Whether or not the Holocaust is unique among genocidal campaigns of the nineteenth and twentieth century, a 360-degree mandate was given to Holocaust Day by George W. Bush he when put the presidential imprimatur on it last year: ‘evil must be opposed wherever it exists.’ Retroactive application of this principle would be a family embarrassment, as Bush’s paternal grandfather, Prescott, was managing a number of enterprises for Nazi industrialist Fritz Thyssen during the Second World War, until five of them were seized under the Trading With the Enemy Act. But beyond facile ironies, the intertwining of financial and industrial interests between the United States and Germany during the Nazi period deserves to be more widely known.

The primary aberration to be confronted is the unwarranted pre-emption of the framing of Holocaust memory by Israel’s advocates, airbrushing Zionism’s disturbing role in the unfolding nightmare. Being preoccupied with arranging piecemeal emigration and capital transfer into Palestine, the Zionist movement shunned internal resistance and thwarted international boycott campaigns against Nazi Germany. Refugees were streamed to Palestine in a way that has drawn repeated criticism. One branch of Zionism’s extreme ‘Revisionist’ wing even offered the Nazi regime a military alliance in 1941.

Lenni Brenner has recounted the sordid history in Zionism in the Age of the Dictators (out of print but downloadable in its entirety by Googling up the title).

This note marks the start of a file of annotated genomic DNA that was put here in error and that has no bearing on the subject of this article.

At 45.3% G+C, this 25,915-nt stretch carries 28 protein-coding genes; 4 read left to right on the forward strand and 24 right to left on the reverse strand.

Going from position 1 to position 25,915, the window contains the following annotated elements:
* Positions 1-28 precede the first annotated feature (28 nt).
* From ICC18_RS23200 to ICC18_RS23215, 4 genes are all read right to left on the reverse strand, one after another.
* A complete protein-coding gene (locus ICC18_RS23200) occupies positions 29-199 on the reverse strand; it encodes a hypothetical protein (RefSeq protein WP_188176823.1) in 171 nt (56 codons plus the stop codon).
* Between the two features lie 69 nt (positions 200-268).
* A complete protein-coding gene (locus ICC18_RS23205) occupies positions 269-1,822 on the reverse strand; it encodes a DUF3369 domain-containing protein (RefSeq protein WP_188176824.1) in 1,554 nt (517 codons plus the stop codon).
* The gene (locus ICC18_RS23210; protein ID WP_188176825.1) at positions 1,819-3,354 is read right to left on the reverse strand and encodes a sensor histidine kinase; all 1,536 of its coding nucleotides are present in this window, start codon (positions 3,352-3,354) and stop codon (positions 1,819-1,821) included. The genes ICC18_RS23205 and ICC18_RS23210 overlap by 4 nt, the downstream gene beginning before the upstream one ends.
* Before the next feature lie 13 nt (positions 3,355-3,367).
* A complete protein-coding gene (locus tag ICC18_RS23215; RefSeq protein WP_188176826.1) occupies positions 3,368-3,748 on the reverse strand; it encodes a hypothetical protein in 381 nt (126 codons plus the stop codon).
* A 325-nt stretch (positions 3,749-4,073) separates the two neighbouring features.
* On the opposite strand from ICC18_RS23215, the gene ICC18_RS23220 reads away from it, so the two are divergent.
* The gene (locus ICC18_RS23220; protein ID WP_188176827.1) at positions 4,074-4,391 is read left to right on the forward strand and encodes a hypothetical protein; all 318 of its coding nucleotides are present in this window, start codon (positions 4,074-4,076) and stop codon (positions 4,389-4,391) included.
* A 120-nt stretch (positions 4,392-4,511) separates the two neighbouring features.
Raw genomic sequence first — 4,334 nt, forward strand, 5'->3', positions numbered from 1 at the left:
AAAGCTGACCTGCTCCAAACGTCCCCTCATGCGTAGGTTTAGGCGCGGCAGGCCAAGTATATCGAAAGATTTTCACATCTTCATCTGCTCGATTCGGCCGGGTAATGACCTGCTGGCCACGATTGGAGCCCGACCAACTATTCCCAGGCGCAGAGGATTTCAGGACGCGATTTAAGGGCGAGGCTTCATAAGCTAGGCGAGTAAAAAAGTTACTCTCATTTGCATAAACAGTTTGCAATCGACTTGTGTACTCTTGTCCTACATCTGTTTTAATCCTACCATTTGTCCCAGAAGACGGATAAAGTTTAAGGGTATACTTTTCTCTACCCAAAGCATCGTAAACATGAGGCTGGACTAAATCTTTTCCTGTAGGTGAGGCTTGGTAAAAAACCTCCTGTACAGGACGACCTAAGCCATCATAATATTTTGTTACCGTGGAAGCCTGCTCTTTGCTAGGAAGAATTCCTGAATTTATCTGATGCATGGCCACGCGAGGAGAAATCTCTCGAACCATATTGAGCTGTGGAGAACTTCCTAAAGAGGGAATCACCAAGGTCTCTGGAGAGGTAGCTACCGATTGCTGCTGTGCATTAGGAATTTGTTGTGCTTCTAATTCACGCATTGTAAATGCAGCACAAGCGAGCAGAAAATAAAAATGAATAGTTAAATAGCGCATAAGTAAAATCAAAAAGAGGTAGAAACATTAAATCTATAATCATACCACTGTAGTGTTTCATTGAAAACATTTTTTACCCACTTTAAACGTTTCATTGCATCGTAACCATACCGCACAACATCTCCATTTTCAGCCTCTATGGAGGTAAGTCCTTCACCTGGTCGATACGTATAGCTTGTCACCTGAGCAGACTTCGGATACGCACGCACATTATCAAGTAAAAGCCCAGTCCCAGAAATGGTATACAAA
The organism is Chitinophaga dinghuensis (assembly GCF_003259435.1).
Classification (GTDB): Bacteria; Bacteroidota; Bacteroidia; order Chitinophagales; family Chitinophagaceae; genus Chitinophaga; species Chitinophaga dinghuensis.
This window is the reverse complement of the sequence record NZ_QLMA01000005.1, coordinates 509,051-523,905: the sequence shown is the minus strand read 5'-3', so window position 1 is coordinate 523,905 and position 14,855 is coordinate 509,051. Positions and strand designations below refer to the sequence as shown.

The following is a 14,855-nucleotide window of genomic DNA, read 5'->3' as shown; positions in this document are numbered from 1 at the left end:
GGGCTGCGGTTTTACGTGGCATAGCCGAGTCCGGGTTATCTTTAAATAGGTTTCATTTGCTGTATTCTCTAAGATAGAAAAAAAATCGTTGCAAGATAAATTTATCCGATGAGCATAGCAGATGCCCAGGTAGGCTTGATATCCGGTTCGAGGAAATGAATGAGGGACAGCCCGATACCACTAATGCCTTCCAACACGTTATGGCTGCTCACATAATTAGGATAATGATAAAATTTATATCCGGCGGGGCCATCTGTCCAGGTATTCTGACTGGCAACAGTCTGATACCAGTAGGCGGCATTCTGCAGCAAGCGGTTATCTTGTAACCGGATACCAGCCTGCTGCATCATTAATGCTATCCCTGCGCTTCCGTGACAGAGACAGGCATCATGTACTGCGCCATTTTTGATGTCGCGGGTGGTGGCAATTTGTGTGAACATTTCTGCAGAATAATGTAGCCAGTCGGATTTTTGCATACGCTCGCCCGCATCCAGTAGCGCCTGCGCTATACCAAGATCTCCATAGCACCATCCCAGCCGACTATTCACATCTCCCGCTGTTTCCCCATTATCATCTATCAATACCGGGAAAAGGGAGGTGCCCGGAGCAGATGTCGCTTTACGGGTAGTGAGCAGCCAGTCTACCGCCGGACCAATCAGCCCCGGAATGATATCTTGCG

‘[C]elebrating the courage of those who fought against this injustice’ was a complementary objective which Bush assigned to Holocaust Day. Being ever unwelcome to the powers-that-be in whatever here-and-now, courageous resistance is awarded official recognition only retrospectively.

Nevertheless, an occasion draws near. February 22, will mark the sixty-fourth anniversary of the Nazis’ execution by beheading of Hans Scholl, Sophie Scholl and Christoph Probst, half of the membership of the dissident White Rose group centered around the University of Munich. The remainder – Alexander Schmorell, Willi Graf and Kurt Huber – were executed later in the year.

Consisting mostly of medical students, and dealing with the Third Reich’s web of street-level spies and informants, the White Rose clandestinely produced and distributed six leaflets denouncing Hitler and calling for ‘passive resistance’. Spiritually oriented, they’d outgrown youthful enthusiasm for the Nazi movement, and the men in the group had been shaken by battlefield carnage and civilian atrocities witnessed during recent military service on the Eastern front.